Purpose of Guarding the Treasure

The purpose of this blog is to encourage readers to invest their time into the Word of God and "Guard, through the Holy Spirit who dwells in us, the treasure which has been entrusted to you." Paul wrote these words to Timothy (2 Timothy 1:14) in his presumed last letter before his execution. May we be those who see the word of God as a treasure, guarding it with our lives, investing in it with our hearts and minds, and reaping the fruit of an abundant life while getting to know the God who loves us and created us for His marvelous pleasure and glory.

Monday, March 8, 2010

Sheep and Goats Judgment - - Who are Brothers of the King?

This section in Matthew is incredible as Christ provides prophetic insight into the end of the age with this Olivet discourse. We have to go all the way back to Matthew 24:3 to get the context for the answer Jesus provides from Matthew 24:4-25:46 to a question posed by His disciples, “And as He was sitting on the Mount of Olives, the disciples came to Him privately, saying, "Tell us, when will these things be, and what will be the sign of Your coming, and of the end of the age?" As such, Jesus provides prophecy concerning the sign of His second coming and the end of the age.

Jesus warns them about many misleading anti-Christ's, wars and rumored wars among nations and kingdoms, famines and earthquakes, tribulations for Israel, persecution and death for the sake of Christ and increased lawlessness (Matthew 24:4-14). Jesus warns of the literal antichrist prophesied by Daniel who will desecrate the temple and bring a great tribulation upon the nation of Israel which is unprecedented (Matthew 24:15-22). Finally, Christ warns of false teachers who will deceive the nations, but reminds them that no one will miss His magnificent return after the tribulation (Matthew 24:23-31).

Jesus then uses parables and historical events to help them better understand the setting and time of His return including the example of the fig tree (Matthew 24:32-36), the days of Noah (Matthew 24:37-44), the relationship between a slave and his master (Matthew 24:45-51), 10 virgins (Matthew 25:1-13), and talents entrusted to slaves (Matthew 25:14-30).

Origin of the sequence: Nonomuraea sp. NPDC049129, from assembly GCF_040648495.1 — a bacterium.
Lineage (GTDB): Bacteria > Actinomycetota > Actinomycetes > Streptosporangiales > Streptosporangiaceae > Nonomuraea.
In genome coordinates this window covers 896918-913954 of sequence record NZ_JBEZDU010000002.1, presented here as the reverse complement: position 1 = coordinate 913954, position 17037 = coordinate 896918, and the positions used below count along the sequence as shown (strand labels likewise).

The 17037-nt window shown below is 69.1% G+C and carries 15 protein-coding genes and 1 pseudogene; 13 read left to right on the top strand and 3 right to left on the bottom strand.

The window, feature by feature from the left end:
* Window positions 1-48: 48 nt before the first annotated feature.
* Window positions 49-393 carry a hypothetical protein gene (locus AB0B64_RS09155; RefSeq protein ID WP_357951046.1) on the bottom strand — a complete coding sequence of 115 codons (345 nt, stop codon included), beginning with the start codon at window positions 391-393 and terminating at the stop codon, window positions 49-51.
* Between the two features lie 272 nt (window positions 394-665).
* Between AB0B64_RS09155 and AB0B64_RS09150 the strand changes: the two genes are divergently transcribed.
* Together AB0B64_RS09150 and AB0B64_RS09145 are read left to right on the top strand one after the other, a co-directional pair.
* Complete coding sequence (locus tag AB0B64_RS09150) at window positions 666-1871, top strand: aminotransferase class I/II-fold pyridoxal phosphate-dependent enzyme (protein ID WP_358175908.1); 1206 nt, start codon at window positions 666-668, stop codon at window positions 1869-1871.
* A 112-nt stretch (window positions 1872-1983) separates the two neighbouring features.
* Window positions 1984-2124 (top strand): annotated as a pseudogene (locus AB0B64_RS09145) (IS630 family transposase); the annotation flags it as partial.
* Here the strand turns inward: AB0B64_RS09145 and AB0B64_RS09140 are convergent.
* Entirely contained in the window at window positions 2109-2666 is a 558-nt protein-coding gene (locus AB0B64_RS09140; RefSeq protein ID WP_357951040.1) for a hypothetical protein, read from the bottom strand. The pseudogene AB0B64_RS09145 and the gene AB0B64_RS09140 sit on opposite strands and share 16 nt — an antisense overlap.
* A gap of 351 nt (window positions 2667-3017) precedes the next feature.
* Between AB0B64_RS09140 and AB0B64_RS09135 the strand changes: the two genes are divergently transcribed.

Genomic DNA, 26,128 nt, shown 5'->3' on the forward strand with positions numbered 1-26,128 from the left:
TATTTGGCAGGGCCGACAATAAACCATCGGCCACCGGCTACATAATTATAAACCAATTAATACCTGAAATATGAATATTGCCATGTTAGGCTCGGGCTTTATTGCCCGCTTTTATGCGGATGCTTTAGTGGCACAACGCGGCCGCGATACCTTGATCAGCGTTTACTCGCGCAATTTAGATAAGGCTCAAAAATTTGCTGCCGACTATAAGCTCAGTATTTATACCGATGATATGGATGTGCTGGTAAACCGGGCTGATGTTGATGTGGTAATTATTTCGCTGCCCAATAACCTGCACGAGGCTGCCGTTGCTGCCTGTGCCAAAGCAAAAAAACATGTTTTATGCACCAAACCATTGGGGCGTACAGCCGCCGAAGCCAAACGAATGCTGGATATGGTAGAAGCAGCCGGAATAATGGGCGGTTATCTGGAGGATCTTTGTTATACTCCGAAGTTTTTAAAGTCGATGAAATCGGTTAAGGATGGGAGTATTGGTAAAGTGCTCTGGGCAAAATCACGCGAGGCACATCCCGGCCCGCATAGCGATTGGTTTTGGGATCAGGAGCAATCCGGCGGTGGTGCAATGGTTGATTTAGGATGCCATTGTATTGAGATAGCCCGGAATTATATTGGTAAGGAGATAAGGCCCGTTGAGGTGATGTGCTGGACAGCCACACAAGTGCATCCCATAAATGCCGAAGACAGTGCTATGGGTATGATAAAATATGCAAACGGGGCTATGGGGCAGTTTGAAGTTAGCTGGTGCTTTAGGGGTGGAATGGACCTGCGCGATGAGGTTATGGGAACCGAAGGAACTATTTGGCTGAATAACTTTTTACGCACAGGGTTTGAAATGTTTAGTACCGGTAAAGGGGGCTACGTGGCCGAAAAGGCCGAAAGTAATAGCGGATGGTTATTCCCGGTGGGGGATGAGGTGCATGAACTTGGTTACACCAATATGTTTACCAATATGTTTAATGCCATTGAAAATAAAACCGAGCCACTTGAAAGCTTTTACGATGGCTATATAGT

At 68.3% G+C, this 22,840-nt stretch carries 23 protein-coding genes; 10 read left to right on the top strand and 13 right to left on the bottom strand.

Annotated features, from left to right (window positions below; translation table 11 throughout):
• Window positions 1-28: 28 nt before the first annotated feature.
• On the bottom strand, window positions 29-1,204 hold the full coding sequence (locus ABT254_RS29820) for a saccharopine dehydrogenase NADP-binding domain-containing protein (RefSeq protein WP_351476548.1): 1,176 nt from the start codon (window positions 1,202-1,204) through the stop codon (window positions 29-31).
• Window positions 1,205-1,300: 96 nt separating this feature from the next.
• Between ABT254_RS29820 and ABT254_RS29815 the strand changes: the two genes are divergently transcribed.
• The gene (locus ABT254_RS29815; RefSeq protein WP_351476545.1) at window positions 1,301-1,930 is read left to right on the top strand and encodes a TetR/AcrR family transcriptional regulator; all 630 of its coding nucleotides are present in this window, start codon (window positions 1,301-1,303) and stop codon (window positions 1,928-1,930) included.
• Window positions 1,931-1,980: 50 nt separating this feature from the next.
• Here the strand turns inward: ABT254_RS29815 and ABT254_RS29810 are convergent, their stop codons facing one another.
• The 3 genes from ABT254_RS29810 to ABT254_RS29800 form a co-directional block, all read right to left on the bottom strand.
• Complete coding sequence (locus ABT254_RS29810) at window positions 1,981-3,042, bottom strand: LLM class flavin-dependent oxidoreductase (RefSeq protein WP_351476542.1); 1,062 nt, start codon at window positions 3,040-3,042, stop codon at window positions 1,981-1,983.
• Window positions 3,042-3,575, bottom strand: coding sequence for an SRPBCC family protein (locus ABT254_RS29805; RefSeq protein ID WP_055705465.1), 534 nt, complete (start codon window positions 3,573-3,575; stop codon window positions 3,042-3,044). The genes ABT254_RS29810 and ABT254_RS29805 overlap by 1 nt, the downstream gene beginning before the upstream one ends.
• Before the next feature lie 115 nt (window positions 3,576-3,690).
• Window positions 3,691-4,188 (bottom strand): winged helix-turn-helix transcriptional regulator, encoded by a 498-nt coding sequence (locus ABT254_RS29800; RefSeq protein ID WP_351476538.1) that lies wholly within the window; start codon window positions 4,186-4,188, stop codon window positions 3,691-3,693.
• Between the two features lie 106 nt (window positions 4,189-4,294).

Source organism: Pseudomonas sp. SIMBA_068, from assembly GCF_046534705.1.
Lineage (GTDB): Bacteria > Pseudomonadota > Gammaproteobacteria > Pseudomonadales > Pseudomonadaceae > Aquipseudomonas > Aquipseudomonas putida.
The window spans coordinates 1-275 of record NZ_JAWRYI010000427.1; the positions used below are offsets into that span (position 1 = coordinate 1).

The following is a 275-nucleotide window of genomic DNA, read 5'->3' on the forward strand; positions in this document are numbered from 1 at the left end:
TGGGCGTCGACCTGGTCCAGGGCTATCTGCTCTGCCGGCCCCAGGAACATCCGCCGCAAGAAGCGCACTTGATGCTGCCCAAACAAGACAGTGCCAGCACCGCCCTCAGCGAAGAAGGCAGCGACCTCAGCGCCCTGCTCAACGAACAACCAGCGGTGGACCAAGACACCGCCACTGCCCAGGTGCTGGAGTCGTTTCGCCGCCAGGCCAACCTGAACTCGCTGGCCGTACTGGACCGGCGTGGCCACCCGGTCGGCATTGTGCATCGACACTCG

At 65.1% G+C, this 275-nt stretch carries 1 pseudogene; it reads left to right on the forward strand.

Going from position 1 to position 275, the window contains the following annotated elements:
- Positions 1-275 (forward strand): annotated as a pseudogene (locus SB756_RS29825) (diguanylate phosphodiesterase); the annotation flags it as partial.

Now, let's look at the sheep and goats judgment, "But when the Son of Man comes in His glory, and all the angels with Him, then He will sit on His glorious throne. And all the nations will be gathered before Him; and He will separate them from one another, as the shepherd separates the sheep from the goats; and He will put the sheep on His right, and the goats on the left. Then the King will say to those on His right, 'Come, you who are blessed of My Father, inherit the kingdom prepared for you from the foundation of the world. For I was hungry, and you gave Me something to eat; I was thirsty, and you gave Me drink; I was a stranger, and you invited Me in; naked, and you clothed Me; I was sick, and you visited Me; I was in prison, and you came to Me.' Then the righteous will answer Him, saying, 'Lord, when did we see You hungry, and feed You, or thirsty, and give You drink? And when did we see You a stranger, and invite You in, or naked, and clothe You? And when did we see You sick, or in prison, and come to You?' And the King will answer and say to them, 'Truly I say to you, to the extent that you did it to one of these brothers of Mine, even the least of them, you did it to Me.' Then He will also say to those on His left, 'Depart from Me, accursed ones, into the eternal fire which has been prepared for the devil and his angels; for I was hungry, and you gave Me nothing to eat; I was thirsty, and you gave Me nothing to drink; I was a stranger, and you did not invite Me in; naked, and you did not clothe Me; sick, and in prison, and you did not visit Me.' Then they themselves also will answer, saying, 'Lord, when did we see You hungry, or thirsty, or a stranger, or naked, or sick, or in prison, and did not take care of You?' Then He will answer them, saying, 'Truly I say to you, to the extent that you did not do it to one of the least of these, you did not do it to Me.' And these will go away into eternal punishment, but the righteous into eternal life." (Matthew 25:31-46)